Rudy Ray Moore – Ghetto Expressionist

 We revisit Dolemite aka Rudy Ray Moore’s starring roles in classic Blaxploitation films, recently released on VOD – digitally remastered in HD by Xenon.

“I wasn’t saying dirty words just to say them… It was a form of art, sketches in which I developed ghetto characters who cursed. I don’t want to be referred to as a dirty old man, rather a ghetto expressionist.” – Rudy Ray Moore, Miami Herald interview, 1997.

Where to start with Rudy Ray Moore then? The stand-up comic/poet/recording artist/movie star/influence on hip-hop/producer is one of pop culture’s great “Oh that guy!” figures. If it is not the particular take on profane curses, practically inventing the cry of “Bitch are you fo’ real?” that has often been repeated and sampled in various records and films, then it could be his own spin on the particular image of pimping popularised in the 1970’s in various other blaxploitation films. His influence on hip-hop runs far and wide from footage from his movies being sampled and visually remixed in Ol’ Dirty Bastard’s video for Baby I Got Your Money to guest star appearances on albums by Snoop Dogg and Busta Rhymes.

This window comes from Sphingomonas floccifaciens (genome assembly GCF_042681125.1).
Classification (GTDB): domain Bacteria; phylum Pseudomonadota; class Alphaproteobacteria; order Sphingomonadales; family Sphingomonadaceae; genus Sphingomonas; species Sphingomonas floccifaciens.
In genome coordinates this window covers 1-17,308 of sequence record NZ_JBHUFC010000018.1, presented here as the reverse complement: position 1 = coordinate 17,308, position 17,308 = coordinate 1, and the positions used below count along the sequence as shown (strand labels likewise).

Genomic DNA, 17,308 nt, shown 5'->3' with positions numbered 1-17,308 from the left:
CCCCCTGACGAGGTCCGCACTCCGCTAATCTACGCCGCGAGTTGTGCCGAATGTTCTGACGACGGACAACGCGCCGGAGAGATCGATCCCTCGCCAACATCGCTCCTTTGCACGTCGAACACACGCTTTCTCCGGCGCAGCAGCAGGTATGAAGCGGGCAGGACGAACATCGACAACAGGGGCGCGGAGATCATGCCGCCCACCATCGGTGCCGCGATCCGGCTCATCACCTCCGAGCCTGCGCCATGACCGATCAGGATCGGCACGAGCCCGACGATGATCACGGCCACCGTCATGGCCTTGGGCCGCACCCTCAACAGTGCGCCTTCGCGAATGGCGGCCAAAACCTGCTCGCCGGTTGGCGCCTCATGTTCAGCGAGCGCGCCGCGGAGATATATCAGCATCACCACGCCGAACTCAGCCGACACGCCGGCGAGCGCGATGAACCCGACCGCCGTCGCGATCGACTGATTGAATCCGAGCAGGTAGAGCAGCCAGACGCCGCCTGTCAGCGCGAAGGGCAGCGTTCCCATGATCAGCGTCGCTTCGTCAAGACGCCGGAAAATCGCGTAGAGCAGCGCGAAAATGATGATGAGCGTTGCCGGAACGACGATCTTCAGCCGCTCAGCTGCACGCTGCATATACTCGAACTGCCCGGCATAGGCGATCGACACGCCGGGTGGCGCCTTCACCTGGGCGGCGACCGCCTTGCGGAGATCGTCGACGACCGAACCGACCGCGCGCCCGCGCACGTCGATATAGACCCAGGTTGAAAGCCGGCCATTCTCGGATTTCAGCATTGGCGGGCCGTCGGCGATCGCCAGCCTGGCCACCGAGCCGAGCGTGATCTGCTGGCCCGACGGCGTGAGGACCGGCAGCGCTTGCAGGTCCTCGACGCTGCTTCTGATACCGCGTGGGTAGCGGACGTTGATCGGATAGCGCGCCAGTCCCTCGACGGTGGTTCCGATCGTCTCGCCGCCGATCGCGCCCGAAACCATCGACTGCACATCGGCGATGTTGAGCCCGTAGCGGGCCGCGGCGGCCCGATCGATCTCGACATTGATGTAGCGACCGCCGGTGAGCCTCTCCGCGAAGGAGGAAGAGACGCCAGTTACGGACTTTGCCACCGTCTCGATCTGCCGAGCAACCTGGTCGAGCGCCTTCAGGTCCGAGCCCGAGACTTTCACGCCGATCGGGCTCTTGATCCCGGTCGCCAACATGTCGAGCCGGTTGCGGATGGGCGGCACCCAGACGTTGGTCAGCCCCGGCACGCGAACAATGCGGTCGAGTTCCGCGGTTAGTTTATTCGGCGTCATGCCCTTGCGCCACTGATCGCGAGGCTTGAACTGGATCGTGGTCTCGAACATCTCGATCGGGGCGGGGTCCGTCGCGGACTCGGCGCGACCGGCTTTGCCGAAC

But if there’s one thing that Moore will be remembered for it will probably be his work in the field of cinema. In the Blaxploitation genre he stood apart from the usual figures of private detectives, street rebels, gangsters and pimps. Through sheer volume alone he towered over everyone else. As Dolemite no one was safe from his acid banter, not even the weather which he could whip into shape just by shouting loudly at it. Even as Petey Wheatstraw, who is just Dolemite again but with a more mythical backstory, he manages to kick the ever-loving shit out of the actual Devil. Like a proper full on kick-in! Thankfully Xenon Pictures have released these films, beautifully remastered showing the sun-kissed ghettos, bordellos and comedy clubs where Moore loudly reigned, for a new generation to experience.